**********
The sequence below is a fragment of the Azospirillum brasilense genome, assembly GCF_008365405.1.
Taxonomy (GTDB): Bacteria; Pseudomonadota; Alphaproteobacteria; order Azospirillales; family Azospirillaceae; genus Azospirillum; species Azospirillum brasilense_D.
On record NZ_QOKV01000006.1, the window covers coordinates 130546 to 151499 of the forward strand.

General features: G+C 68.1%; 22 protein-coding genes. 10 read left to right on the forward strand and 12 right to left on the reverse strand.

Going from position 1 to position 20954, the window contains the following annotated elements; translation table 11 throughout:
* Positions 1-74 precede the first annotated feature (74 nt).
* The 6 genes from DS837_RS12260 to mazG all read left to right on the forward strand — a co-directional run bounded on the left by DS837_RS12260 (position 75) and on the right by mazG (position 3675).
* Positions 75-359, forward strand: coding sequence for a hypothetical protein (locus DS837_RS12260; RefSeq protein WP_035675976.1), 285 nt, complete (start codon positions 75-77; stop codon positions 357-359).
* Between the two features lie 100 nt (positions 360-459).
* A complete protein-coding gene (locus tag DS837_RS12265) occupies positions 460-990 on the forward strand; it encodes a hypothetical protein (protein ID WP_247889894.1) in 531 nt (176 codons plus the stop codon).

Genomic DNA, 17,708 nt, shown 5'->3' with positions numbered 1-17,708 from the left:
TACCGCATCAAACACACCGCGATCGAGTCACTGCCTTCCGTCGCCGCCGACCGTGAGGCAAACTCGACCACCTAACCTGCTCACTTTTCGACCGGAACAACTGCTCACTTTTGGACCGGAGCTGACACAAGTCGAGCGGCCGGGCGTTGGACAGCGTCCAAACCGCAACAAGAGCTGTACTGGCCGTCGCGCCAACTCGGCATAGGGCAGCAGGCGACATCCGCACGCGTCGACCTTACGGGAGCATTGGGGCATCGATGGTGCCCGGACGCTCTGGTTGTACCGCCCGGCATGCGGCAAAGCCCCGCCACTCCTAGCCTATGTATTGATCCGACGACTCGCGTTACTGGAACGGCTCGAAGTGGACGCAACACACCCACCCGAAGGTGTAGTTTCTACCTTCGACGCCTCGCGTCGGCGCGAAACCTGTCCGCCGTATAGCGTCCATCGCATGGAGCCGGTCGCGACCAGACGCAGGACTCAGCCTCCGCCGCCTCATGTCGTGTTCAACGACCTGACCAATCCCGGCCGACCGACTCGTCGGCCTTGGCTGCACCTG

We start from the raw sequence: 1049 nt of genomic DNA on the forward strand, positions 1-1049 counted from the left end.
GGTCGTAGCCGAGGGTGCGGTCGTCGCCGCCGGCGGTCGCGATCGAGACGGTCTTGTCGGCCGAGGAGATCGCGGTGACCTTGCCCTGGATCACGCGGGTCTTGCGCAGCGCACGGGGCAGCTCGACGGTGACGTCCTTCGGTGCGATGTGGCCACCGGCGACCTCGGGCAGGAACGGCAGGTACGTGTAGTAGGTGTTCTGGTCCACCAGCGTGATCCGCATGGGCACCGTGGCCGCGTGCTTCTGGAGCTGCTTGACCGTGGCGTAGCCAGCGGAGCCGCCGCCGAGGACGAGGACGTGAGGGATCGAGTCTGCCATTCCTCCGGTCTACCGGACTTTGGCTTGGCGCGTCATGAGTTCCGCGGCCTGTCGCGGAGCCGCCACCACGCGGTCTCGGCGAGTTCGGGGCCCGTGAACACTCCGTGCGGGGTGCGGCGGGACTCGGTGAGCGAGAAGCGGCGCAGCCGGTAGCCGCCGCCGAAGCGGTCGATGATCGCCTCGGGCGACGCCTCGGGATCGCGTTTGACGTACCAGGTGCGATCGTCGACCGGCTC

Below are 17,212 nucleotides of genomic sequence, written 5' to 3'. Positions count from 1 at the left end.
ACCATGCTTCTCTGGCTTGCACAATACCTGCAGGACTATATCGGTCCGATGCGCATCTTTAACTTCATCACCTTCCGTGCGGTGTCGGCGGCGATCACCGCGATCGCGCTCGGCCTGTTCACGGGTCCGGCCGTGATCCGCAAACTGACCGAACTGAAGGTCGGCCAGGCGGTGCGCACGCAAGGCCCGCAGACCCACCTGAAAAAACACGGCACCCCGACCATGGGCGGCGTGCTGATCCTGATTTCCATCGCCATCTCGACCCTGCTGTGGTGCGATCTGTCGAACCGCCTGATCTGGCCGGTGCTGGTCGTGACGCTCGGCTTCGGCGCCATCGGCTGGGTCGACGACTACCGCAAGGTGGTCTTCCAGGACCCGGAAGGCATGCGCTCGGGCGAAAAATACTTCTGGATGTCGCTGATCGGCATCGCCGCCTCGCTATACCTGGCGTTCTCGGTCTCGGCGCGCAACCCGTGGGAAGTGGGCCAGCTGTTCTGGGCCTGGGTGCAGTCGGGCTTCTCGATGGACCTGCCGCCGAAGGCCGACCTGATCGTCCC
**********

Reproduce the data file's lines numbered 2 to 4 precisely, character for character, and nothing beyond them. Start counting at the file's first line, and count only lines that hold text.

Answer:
Taxonomy (GTDB): Bacteria; Pseudomonadota; Alphaproteobacteria; order Azospirillales; family Azospirillaceae; genus Azospirillum; species Azospirillum brasilense_D.
On record NZ_QOKV01000006.1, the window covers coordinates 130546 to 151499 of the forward strand.

General features: G+C 68.1%; 22 protein-coding genes. 10 read left to right on the forward strand and 12 right to left on the reverse strand.